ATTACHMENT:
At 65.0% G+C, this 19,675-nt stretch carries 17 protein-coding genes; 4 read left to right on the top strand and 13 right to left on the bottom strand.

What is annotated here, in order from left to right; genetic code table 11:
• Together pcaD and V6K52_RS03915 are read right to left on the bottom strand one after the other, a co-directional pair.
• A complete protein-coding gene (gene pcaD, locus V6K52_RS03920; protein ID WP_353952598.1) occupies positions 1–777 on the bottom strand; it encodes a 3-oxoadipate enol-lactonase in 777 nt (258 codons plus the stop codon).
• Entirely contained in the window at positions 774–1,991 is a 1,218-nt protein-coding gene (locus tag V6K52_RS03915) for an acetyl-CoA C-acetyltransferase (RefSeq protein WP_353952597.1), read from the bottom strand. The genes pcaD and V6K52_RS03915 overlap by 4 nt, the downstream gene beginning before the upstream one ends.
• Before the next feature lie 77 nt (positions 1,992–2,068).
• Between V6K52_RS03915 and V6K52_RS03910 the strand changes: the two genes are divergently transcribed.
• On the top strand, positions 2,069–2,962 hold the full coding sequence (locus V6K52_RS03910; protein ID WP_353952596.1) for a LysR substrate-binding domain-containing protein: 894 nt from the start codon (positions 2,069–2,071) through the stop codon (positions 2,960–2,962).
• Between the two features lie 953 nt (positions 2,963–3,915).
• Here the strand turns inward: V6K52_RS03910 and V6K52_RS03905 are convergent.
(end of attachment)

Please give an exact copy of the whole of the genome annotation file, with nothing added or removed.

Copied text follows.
At 65.0% G+C, this 19,675-nt stretch carries 17 protein-coding genes; 4 read left to right on the top strand and 13 right to left on the bottom strand.

What is annotated here, in order from left to right; genetic code table 11:
• Together pcaD and V6K52_RS03915 are read right to left on the bottom strand one after the other, a co-directional pair.
• A complete protein-coding gene (gene pcaD, locus V6K52_RS03920; protein ID WP_353952598.1) occupies positions 1–777 on the bottom strand; it encodes a 3-oxoadipate enol-lactonase in 777 nt (258 codons plus the stop codon).
• Entirely contained in the window at positions 774–1,991 is a 1,218-nt protein-coding gene (locus tag V6K52_RS03915) for an acetyl-CoA C-acetyltransferase (RefSeq protein WP_353952597.1), read from the bottom strand. The genes pcaD and V6K52_RS03915 overlap by 4 nt, the downstream gene beginning before the upstream one ends.
• Before the next feature lie 77 nt (positions 1,992–2,068).
• Between V6K52_RS03915 and V6K52_RS03910 the strand changes: the two genes are divergently transcribed.
• On the top strand, positions 2,069–2,962 hold the full coding sequence (locus V6K52_RS03910; protein ID WP_353952596.1) for a LysR substrate-binding domain-containing protein: 894 nt from the start codon (positions 2,069–2,071) through the stop codon (positions 2,960–2,962).
• Between the two features lie 953 nt (positions 2,963–3,915).
• Here the strand turns inward: V6K52_RS03910 and V6K52_RS03905 are convergent.